|Author:||Greven, Marc ; Dichio, Bartolomeo ; Clothier, Brent ; Neal, Sue ; Green, Steve|
|Book Group Author:||NA|
In Marlborough, New Zealand, olives are becoming an important crop alongside grapes. However, despite olives being drought resistant, they are generally planted on the poorer free-draining soils. Also, with the strong increase in cropping area, the demand for irrigation water has increased dramatically. In this research, we investigate the impact of short-term water stress on plant physiological processes, crop yield and oil quality in Marlborough, New Zealand. For that purpose, during the dry summer of 2000-2001, two trees were kept without irrigation for 64 days while two neighbouring trees were irrigated following standard practice. The trees were measured for transpiration (E), leaf and stem water potential (Î· L and Î· S ), every other day, from dawn to dusk for three weeks from just before irrigation was started up again. All four trees were wired up for measuring stem sap flow (T) which was recorded hourly and a basic meteorological station provided weather data. Fruit and shoot development was measured weekly. It was found that under the short period of dry conditions with soil moisture (() dropping to <5%, olive trees kept functioning at a very low level with Î· L and Î· S reduced from -1 to <-4.0MPa (T) reduced from 20 to 5mm/h and (E) reduced from 1.5 to 1.0mmolm⁻℗ø s⁻℗£. Within 10 days of restarting irrigation all these parameters were back to pre-drought levels. Both fruit and shoot growth came to a standstill within a week after drought was induced. During the first few days after re-watering, a high variability in Î· L was found between leaves from the same trees. This variability disappeared after ~six days. Shoot growth did not recover after re-watering but fruit growth rate, became the same as for continuously irrigated trees within days, but fruit size did not manage to recover before harvest. Yield from the dry trees was low because berry and pit weight were reduced by almost 50% at harvest, had a lower oil and percentage and were lower in phenolics. Stem sap flow was found to give a very good continuous measurement for the hydration status of the olive trees.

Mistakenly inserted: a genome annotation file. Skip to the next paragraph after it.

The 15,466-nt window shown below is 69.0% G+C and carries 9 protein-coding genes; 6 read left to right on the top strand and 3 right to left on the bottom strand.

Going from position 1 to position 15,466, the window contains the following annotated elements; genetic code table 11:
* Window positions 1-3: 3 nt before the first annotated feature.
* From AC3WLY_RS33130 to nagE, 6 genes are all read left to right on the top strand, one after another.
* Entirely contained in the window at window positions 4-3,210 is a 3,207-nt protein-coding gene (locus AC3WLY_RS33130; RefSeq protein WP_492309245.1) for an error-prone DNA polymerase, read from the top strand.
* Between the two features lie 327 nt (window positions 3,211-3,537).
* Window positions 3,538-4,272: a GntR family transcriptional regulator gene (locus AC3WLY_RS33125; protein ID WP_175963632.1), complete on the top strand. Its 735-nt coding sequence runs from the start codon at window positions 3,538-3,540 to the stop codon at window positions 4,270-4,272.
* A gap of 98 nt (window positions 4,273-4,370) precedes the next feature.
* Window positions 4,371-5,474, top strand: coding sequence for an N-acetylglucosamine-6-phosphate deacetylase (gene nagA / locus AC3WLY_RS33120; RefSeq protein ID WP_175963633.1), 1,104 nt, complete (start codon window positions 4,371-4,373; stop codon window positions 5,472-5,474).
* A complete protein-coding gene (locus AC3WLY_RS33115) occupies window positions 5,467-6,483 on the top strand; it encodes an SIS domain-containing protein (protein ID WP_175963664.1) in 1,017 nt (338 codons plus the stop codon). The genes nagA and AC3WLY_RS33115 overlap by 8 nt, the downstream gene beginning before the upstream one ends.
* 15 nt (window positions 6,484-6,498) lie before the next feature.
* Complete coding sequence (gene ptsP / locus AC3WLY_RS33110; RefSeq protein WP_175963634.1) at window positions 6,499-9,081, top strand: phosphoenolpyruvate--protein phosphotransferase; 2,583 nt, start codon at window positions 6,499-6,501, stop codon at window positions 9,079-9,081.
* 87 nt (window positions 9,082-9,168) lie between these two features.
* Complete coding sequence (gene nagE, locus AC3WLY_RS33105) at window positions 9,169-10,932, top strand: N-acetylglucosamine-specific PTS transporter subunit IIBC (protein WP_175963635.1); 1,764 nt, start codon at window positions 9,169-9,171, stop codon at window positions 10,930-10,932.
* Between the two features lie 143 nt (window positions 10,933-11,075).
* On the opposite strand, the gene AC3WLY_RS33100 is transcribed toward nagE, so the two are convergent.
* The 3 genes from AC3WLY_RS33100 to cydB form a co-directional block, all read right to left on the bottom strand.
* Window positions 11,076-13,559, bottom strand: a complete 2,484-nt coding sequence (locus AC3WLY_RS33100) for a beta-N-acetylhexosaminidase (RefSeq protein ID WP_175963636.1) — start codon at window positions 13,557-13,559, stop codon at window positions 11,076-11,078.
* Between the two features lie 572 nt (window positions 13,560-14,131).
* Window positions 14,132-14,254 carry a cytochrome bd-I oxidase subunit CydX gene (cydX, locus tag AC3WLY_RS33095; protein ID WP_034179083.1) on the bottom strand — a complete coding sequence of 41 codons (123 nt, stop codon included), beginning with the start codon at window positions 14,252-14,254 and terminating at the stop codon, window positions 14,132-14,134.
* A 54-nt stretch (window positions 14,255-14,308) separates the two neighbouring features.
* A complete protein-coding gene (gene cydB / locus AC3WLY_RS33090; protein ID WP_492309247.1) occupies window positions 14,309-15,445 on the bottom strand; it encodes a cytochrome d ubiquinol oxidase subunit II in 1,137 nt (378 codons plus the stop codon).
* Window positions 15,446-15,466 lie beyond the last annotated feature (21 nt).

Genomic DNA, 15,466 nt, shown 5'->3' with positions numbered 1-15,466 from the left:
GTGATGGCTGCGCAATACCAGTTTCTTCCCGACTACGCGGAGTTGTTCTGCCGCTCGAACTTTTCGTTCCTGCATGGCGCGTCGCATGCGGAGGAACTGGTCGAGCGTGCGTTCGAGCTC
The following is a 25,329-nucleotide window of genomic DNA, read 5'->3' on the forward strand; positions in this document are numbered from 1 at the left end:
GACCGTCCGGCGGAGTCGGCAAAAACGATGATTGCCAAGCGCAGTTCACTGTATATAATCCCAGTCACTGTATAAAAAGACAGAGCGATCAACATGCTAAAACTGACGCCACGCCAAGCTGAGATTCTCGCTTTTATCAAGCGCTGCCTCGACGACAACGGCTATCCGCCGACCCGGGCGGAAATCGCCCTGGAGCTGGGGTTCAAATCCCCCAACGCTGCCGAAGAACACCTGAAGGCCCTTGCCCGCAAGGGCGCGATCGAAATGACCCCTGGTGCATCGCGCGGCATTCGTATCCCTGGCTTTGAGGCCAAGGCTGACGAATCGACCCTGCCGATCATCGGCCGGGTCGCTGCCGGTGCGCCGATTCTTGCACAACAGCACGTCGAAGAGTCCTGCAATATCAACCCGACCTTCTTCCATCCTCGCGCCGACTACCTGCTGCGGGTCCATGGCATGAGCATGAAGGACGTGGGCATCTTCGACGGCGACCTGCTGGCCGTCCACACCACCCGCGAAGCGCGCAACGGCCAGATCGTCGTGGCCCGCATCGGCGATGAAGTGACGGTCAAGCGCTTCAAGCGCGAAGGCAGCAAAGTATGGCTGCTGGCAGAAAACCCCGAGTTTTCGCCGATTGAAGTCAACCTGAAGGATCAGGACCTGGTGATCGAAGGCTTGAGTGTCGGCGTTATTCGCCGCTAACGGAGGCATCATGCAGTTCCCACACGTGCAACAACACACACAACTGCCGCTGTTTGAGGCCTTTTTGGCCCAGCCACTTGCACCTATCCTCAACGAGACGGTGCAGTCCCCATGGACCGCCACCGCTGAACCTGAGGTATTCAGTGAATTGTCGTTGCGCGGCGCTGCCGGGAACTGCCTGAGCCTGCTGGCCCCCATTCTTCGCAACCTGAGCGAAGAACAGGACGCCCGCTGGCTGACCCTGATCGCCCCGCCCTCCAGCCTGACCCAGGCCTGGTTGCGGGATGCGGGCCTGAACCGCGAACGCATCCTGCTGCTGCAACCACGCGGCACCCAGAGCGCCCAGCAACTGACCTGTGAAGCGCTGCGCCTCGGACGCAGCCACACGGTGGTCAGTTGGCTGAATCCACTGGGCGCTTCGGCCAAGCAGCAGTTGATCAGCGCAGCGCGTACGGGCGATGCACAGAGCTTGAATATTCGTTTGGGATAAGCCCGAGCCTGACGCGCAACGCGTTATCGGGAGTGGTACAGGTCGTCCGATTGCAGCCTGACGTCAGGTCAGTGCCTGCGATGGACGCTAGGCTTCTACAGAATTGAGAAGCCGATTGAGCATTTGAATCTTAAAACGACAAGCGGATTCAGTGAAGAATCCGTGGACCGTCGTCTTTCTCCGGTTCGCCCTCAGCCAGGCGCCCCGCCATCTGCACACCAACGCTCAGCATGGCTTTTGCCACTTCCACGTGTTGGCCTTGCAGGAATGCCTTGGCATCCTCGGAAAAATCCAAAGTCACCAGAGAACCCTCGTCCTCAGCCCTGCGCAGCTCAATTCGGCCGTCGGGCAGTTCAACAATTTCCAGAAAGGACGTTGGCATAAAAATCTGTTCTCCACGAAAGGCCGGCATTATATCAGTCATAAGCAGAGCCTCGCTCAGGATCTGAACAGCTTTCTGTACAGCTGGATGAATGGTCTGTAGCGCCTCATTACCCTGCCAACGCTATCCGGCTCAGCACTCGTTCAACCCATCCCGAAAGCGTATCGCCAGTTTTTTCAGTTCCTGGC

|Pages:||1525 - 1531|
|Journal:||Agricultural water management|
water potential, sap flow, plant-water relations,transpiration, leaf water potential, phenolic compounds, lipid content,weight, soil water content, plant growth, irrigation water, fruiting,olive oil, water use efficiency, Olea europaea, olives, droughttolerance, crop acreage, water stress, crop yield, drought, New Zealand